In the United States, those states that are responding more quickly and effectively to the COVID-19 crisis also seem to have higher levels of social capital built up and citizens who trust more in their governments and health agencies, according to new research by York University Assistant Professor of sociology Cary Wu and team.
The paper was published in the journal Contexts.
Social capital refers to the networks of relationships between people who live, work and play in any one place, and speaks to the strength of their communities, workplaces and other social groups.
As pandemics such as COVID-19 spread because of our social nature, having high social capital and trust is one way to help prevent spread.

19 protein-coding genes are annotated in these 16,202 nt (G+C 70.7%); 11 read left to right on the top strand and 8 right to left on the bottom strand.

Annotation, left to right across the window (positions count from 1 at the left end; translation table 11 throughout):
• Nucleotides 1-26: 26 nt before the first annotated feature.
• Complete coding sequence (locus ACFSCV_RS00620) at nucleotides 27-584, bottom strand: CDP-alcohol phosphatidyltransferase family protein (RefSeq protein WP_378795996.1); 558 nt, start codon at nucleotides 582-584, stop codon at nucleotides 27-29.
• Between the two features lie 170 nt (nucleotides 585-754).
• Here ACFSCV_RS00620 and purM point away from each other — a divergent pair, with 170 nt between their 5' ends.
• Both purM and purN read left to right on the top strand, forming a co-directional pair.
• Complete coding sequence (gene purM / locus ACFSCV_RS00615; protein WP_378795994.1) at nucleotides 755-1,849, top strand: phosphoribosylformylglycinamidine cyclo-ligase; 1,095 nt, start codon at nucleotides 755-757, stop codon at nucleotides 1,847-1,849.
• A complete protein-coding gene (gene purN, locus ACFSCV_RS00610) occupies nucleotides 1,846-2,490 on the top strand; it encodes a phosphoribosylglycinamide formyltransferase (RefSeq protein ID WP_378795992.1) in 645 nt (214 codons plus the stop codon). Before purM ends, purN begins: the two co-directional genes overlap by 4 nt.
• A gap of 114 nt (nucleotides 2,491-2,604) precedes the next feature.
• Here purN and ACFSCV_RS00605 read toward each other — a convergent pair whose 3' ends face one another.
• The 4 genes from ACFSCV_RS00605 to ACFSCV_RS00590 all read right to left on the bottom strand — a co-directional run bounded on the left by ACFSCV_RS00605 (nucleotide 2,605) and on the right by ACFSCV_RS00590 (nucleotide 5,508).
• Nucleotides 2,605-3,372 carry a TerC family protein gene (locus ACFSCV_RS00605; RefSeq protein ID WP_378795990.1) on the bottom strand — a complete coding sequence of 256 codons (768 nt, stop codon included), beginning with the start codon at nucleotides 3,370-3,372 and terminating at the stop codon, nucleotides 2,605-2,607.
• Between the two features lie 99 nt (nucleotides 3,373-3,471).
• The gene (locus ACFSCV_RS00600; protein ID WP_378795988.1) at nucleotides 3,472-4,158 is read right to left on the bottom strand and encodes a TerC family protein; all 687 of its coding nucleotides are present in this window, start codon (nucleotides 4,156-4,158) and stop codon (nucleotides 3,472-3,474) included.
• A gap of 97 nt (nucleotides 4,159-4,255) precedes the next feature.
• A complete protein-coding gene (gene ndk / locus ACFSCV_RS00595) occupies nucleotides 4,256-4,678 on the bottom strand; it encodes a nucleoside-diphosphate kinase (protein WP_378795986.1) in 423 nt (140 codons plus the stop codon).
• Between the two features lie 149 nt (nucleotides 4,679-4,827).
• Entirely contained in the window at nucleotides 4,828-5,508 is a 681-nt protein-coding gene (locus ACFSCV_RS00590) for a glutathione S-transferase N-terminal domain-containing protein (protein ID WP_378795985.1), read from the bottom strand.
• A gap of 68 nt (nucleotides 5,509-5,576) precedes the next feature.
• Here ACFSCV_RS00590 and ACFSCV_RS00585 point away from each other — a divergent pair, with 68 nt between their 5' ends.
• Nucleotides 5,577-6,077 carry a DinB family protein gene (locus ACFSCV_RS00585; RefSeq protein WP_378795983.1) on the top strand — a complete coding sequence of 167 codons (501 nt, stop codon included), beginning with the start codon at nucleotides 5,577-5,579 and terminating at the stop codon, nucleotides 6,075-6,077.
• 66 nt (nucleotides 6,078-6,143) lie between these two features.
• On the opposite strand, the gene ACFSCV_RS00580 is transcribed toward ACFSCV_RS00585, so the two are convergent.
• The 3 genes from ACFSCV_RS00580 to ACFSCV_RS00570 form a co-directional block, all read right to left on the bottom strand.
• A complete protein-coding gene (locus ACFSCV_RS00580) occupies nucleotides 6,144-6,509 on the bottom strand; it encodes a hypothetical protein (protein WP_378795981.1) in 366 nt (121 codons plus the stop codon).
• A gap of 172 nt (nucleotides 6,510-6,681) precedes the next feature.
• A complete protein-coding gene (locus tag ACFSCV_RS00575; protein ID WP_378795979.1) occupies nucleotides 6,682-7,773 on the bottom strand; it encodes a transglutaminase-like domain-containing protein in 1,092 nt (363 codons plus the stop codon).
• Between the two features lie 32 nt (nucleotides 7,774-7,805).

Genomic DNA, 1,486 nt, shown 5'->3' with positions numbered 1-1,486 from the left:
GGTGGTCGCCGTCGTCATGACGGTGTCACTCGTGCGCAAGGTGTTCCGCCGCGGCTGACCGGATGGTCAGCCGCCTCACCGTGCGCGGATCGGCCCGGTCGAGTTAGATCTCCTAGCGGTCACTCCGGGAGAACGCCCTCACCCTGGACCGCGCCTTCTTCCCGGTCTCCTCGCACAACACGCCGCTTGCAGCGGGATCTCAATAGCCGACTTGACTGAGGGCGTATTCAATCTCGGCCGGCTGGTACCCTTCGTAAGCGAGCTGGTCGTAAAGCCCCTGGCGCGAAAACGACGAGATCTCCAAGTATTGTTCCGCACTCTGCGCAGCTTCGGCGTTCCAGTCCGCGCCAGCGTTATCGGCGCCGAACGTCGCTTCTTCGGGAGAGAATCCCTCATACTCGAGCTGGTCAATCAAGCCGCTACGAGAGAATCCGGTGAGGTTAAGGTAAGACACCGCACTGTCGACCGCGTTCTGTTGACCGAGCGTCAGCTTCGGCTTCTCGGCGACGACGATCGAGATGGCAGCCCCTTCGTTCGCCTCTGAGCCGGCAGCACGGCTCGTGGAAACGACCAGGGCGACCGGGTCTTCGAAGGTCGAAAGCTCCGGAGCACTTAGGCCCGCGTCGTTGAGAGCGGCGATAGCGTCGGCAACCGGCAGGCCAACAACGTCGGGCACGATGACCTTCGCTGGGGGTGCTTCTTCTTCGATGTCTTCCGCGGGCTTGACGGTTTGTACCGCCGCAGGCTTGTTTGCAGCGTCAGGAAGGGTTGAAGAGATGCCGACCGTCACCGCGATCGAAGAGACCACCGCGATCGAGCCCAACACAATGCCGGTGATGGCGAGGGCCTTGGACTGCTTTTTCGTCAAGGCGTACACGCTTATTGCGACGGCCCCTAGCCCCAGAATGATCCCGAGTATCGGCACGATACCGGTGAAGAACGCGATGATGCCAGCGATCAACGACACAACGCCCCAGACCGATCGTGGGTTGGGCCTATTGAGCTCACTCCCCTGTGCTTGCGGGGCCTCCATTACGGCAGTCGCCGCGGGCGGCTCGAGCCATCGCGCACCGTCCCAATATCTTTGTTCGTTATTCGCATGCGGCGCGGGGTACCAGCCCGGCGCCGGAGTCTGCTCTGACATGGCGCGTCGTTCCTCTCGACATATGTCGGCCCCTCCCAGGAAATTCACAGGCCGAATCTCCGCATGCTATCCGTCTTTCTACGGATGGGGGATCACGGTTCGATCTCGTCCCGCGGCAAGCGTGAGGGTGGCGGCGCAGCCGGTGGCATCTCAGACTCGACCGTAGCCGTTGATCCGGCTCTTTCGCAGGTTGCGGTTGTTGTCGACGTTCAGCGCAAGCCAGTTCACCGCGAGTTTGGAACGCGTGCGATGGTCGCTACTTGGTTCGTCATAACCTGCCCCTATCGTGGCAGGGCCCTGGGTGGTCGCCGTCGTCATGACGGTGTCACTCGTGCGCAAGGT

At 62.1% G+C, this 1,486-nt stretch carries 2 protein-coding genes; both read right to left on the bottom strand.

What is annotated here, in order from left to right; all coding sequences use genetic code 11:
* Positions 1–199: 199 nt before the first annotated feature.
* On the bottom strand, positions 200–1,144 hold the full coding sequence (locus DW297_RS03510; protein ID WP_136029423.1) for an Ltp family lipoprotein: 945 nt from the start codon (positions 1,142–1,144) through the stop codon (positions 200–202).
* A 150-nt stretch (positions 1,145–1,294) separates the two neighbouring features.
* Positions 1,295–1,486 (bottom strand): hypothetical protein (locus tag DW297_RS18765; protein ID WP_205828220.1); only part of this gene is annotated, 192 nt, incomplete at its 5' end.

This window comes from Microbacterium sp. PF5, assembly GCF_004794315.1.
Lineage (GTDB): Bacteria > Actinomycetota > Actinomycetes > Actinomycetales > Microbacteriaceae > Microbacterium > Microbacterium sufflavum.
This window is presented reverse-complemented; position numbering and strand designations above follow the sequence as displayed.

“States with higher trust and social capital are better able to mobilize resources and foster collective actions,” says Wu of the Faculty of Liberal Arts & Professional Studies.
The researchers found that states with the most social capital and trust positively predicted which ones tended to have higher testing rates. This was regardless of household income, income inequality, racial diversity or whether the states had a Republican or Democratic leaning.
“People with little confidence in their government or health agencies are less likely to comply with prevention and control measures,” says Wu.
The researchers used data from the Social Capital Project to ascertain the levels of social capital and trust in each state.
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